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To measure time, a duration, you need two moments – when you press "start" and "stop" button on the stopwatch, respectively. But because the two objects are moving relatively to each other, it isn't possible for them to "meet" at both moments. If their locations coincide at the "start" moment, for example, so that their clocks may be compared at this "start" ...


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There are plenty, plenty and plenty of equations with constants under the different degrees. The main reason for this: the $c^2$, $\hbar^2$ and other doesn't have any direct physical meaning; contrary the $c$, $\hbar$, $e$, various masses and other.


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It's a mixture of $c_\infty = c_0 = c$ and "the question doesn't make sense". So, first, how it does not make sense: What's the "speed" of a quantum object? It has, in general, no well-defined position, so $v = \frac{\mathrm{d}x}{\mathrm{d}t}$ is rather ill-defined. Instead, we should probably look at the mass of the photon, since all massless objects ...


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There is no contradiction. From your quote: The proper length of an object is the length of the object in the frame in which the object is at rest. and The proper time between two events - such as the event of light being emitted on the vehicle and the event of light being received on the vehicle - is the time between the two events in a frame ...


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From the reference frame of the space ship, your body is stationary. When you swing your arm back and forth, it has a non-zero speed in this frame, and thus its mass, or rather momentum, increases. The space ship's velocity of $v_\mathrm{ship} = 0.866c$ doesn't add to this. That means that the increase in momentum is exactly the same as if you swing your arm ...


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The energy of a photon is given by the equation E = hf where h is Planck's constant and f is frequency. The energy would decrease, making the frequency decrease (since h is constant). So, if the photon was blue light, then it would get redder and redder as time when on. There is a point, however, when your system eventually stops working. This is because the ...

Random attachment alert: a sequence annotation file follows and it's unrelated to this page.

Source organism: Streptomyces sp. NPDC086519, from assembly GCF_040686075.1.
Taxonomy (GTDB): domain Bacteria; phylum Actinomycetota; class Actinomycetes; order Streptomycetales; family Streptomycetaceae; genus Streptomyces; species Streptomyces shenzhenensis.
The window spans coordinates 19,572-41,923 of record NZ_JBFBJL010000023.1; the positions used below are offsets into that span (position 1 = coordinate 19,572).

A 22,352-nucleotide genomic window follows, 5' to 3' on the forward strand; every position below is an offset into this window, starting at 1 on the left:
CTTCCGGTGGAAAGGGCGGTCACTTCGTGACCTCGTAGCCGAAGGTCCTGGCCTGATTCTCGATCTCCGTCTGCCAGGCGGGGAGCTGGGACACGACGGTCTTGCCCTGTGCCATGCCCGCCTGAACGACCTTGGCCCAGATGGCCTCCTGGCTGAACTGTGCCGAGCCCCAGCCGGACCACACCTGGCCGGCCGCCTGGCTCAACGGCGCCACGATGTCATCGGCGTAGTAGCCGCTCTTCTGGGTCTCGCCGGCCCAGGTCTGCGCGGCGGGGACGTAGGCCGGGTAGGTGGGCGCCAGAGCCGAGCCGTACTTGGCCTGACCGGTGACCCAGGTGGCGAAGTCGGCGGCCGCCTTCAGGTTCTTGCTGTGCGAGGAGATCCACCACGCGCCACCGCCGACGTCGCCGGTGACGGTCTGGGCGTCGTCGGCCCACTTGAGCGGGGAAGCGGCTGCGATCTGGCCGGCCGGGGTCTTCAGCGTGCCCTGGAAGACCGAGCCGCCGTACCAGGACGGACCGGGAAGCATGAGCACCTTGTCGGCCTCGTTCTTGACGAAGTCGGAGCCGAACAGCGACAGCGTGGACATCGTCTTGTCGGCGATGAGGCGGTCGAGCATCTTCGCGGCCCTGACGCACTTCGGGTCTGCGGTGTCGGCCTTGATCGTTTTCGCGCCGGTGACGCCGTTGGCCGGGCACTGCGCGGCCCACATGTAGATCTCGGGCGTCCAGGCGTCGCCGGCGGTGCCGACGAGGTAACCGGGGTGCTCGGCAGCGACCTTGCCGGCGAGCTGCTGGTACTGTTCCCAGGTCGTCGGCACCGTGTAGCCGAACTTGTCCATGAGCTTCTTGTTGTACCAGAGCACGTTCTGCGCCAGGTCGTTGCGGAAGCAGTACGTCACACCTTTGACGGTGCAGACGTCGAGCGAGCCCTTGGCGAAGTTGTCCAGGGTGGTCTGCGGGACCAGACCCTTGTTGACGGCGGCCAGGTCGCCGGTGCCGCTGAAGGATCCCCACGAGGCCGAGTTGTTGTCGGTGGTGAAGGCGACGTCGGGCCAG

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It is a standard exercise in most quantum field theory books that the 2-point function does not vanish outside the light-cone of a particle. Less technically; the probability that some particle $r$ away from a source feels the effect of the source quicker than light to travel would $r$ is non-zero. That is a good definition of superluminal motion. See for ...


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After some searching, I found a very simple way to do so. The blue disks shows show light traversing up a rod. If the rod were stationary then the light would reach the top in ct where t starts at t' = 0. However, with the horizontal motion of the rods, the light takes a diagonal path, indicated by the red line. By the Pythagorean Theorem, we get $$d^2 = ...


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Yes, I do believe there is and that is the approach I outline in my answer to the Physics SE equation "What's so special about the speed of light" as well as my answer here. I like to think of SR as simply Galileo's basic idea but with the assumption of absolute time relaxed (not to devalue Einstein's bold step in making this relaxation). One begins with ...


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Complex mass means gravitational mass + i.lambda.higgs mass. The weak coupling constants are all proportional to (higgs) mass with Higgs vacuum value (=246 GeV) as the proportionality constant. Thus mass necessarily becomes a complex number. The real part produces attractive gravity forces and the imaginary part produces repulsive "weak" forces. The factor ...


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einstein did not give e=mcc at first rather he had given l=mvv where l is energy and v is velocity o f light. e =mcc is written in this way to show the unique dependence of energy to the speed of light.


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Where is the flaw in my thinking? In your concept of time. It's little more than a cumulative measure of local motion, see A World without Time: The Forgotten Legacy of Godel and Einstein]. Your macroscopic motion relative to some other guy results in you measuring his local motion to be slow, whilst he measures your local motion to be slow. This sounds ...


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$\newcommand{ket}[1]{\left| #1 \right>}$ $\newcommand{bra}[1]{\left< #1 \right|}$ $\newcommand{bk}[2]{\left< #1 \big| #2 \right> }$ In the level of QM you really don't have kinetic energy and potential energy. Some likes to call the expectation value of the operator $\frac{\hat{p}^2}{2m}$ on the state $\ket{\Psi}$ the kinetic energy and the ...



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